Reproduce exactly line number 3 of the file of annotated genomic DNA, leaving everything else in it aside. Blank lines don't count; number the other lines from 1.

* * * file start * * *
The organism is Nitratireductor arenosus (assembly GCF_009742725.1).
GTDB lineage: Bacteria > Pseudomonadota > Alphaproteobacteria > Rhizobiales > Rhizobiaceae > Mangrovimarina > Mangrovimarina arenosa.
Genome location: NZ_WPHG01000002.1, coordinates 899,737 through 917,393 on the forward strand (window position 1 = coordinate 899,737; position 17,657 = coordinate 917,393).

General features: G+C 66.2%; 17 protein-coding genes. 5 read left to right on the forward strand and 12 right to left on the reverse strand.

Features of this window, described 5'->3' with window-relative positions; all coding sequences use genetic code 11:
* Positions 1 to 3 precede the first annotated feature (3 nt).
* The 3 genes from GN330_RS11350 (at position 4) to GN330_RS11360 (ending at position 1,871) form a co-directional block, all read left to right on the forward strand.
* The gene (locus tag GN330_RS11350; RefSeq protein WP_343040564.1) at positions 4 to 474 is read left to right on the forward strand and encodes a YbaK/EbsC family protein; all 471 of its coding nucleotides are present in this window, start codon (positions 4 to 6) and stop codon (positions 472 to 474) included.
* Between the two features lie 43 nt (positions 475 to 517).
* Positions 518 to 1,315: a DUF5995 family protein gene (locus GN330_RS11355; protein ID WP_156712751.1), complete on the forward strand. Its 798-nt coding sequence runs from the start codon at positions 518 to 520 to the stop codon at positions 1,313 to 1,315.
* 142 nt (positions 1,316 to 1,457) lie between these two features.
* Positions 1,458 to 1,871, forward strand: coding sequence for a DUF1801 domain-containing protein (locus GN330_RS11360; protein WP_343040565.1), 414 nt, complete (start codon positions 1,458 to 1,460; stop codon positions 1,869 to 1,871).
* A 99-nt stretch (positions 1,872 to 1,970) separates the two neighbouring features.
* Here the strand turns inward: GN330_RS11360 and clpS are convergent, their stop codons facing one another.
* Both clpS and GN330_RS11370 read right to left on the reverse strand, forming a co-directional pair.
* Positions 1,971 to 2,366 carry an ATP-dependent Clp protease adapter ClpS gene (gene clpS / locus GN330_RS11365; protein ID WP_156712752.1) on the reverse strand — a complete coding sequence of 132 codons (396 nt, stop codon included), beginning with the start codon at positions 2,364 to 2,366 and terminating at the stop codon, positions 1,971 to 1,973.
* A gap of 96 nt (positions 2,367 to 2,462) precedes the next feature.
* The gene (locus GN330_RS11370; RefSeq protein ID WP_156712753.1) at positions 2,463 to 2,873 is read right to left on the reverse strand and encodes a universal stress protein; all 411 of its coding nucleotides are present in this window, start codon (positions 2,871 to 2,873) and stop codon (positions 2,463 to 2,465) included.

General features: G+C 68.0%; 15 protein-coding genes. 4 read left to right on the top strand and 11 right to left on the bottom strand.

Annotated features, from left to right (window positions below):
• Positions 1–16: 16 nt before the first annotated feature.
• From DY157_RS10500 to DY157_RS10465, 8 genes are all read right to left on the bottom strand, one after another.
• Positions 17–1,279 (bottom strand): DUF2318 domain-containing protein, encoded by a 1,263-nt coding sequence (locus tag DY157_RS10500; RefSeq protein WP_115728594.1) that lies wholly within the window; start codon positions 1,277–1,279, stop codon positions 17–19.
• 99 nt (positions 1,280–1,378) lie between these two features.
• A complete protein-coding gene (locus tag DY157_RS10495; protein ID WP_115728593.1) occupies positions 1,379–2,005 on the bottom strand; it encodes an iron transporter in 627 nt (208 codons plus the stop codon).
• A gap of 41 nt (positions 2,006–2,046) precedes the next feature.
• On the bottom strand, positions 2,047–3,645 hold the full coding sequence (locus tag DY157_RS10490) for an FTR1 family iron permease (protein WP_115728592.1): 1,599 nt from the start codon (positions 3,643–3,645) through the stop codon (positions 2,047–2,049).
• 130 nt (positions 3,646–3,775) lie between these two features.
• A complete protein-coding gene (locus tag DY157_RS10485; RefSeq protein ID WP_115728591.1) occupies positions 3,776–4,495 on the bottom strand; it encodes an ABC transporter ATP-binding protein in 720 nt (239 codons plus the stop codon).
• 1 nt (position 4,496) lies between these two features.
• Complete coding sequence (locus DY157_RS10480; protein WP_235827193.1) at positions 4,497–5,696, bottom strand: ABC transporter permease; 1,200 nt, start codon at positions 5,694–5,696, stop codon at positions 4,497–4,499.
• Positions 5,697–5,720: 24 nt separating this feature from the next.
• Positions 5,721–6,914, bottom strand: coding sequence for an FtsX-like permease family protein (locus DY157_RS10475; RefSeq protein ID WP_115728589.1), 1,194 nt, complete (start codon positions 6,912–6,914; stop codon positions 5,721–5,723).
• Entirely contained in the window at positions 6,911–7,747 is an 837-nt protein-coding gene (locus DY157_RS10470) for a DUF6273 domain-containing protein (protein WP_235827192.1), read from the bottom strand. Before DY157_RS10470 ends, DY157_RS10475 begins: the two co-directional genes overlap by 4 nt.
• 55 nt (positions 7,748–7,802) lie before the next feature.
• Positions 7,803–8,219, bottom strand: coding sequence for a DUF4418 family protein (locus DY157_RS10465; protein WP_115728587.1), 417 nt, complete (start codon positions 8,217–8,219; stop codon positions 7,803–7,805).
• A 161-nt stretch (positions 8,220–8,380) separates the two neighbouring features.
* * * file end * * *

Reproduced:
Genome location: NZ_WPHG01000002.1, coordinates 899,737 through 917,393 on the forward strand (window position 1 = coordinate 899,737; position 17,657 = coordinate 917,393).